96 Engineering Ethics: An Industrial Perspective
(c) There is a need to understand the relationship between the
maintenance of high-quality ecological systems and the general
welfare of the people of the state, including their enjoyment of the
natural resources of the state.
(d) The capacity of the environment is limited, and it is the
intent of the Legislature that the government of the state take
immediate steps to identify any critical thresholds for the health
and safety of the people of the state and take all coordinated
actions necessary to prevent such thresholds being reached.
(e) Every citizen has a responsibility to contribute to the
preservation and enhancement of the environment.
(f) The interrelationship of policies and practices in the
management of natural resources and waste disposal requires
systematic and concerted efforts by public and private interests to
enhance environmental quality and to control environmental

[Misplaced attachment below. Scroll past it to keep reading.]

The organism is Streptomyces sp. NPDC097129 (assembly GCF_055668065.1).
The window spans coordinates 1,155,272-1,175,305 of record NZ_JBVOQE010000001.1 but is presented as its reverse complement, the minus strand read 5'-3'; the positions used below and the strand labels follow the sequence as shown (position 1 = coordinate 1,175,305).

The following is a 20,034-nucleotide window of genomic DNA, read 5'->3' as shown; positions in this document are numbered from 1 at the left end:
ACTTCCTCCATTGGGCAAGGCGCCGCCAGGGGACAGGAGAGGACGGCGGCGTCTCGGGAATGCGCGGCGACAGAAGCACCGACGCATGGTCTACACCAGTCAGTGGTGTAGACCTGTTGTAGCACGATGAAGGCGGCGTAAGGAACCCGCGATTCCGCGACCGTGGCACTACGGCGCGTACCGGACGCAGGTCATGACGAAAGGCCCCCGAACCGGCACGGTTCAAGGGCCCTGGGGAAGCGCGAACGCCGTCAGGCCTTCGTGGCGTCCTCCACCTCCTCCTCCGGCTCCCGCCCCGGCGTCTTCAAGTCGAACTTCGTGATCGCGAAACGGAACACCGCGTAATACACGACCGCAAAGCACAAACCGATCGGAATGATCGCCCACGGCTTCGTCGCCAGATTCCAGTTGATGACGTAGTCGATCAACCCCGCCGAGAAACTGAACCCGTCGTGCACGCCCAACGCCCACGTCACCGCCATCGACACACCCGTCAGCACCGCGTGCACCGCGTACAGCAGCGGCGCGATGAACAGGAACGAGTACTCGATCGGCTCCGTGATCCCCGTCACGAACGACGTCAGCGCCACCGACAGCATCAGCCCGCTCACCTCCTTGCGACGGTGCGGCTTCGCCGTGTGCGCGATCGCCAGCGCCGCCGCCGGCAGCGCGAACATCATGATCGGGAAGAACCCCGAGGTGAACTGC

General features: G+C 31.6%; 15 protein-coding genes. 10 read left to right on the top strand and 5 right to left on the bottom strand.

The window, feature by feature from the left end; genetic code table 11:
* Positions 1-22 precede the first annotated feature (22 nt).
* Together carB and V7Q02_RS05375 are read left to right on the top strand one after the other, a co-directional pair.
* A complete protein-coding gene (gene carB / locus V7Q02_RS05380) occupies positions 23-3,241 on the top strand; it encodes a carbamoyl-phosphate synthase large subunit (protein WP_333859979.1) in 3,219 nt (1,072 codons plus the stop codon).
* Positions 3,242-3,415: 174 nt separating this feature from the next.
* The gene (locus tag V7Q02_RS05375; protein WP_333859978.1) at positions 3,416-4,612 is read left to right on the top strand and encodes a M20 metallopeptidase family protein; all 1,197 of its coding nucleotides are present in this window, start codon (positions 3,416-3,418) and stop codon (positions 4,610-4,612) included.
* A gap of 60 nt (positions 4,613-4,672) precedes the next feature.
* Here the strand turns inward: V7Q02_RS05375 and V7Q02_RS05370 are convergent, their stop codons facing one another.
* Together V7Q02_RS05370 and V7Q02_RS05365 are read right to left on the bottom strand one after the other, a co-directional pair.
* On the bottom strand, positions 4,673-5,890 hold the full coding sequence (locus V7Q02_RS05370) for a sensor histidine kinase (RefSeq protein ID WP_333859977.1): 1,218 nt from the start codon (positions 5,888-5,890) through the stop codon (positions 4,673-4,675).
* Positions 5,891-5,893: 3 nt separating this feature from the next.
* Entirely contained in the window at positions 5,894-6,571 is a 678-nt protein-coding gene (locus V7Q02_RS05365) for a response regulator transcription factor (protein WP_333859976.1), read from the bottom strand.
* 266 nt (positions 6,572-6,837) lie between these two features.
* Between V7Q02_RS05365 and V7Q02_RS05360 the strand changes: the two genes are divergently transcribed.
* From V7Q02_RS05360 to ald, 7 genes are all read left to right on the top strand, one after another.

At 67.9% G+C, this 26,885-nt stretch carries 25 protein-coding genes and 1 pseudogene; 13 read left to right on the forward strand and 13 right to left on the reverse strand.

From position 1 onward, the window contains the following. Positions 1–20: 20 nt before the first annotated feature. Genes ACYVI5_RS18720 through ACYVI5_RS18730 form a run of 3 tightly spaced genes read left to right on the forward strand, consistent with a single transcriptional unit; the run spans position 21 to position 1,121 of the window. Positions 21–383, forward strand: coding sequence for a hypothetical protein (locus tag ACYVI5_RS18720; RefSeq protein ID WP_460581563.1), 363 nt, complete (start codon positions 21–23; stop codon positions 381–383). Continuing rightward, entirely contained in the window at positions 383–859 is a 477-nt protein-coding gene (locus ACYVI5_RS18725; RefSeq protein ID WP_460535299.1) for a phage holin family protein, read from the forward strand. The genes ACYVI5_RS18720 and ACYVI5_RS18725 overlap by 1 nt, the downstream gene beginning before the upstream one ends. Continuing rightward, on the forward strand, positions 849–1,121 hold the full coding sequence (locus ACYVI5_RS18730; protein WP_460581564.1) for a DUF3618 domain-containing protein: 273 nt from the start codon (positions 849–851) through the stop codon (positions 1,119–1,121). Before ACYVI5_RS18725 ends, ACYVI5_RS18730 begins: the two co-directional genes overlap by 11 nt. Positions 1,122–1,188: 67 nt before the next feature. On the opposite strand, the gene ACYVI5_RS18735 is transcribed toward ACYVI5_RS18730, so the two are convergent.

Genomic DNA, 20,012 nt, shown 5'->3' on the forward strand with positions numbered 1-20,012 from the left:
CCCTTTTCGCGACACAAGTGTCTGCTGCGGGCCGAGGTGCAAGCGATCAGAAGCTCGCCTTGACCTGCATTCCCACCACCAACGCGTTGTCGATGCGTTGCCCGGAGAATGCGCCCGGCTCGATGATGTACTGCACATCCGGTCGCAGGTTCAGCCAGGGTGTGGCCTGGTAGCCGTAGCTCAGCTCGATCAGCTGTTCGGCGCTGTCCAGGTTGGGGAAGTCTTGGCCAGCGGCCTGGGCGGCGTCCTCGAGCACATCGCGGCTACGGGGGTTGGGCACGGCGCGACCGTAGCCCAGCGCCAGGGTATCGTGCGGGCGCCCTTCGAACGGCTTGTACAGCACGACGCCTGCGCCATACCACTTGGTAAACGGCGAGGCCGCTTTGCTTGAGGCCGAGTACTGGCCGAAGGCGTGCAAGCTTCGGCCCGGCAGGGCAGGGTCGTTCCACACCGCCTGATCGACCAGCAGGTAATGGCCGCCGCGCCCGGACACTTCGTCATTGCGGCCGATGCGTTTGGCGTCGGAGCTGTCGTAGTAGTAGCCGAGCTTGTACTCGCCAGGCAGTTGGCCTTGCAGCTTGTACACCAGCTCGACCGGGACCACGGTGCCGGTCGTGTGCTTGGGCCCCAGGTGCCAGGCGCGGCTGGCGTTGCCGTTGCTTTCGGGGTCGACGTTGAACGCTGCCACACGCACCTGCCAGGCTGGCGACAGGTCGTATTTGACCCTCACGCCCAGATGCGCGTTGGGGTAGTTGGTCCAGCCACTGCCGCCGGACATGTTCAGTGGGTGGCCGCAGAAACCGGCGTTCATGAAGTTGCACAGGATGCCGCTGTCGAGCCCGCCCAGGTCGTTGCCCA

pollution.
(g) It is the intent of the Legislature that all agencies of the
state government which regulate activities of private individuals,
corporations, and public agencies which are found to affect the
quality of the environment, shall regulate such activities so that
major consideration is given to preventing environmental damage,
while providing a decent home and satisfying living environment for
every Californian (State of California, 2005).
Certainly, earthquake safety is covered by this Act. However, in 1998,
California Senate Bill 60 (Ch. 327) was passed, which included a provision
that extended a previous CEQA exemption for seismic retrofit projects on
state-owned toll bridges until the date the retrofit activities are certified
complete or June 30, 2005, whichever comes first.
AN ENGINEERING PERSPECTIVE
The feasibility of building the San Francisco–Oakland Bay Bridge was
first investigated by government engineers in 1924. They determined that
this bridge was impractical due to earthquake faults and the difficulty of
finding solid anchorage on the muddy bottom. However, President
Herbert Hoover, who was an engineer, took an interest in the bridge idea.
With California Governor C. C. Young, they appointed the Hoover-Young
Commission. In its report submitted in August 1930, the commission stated
that not only was the bridge necessary for area development, but that the
bridge was “entirely feasible from economic and construction viewpoints”
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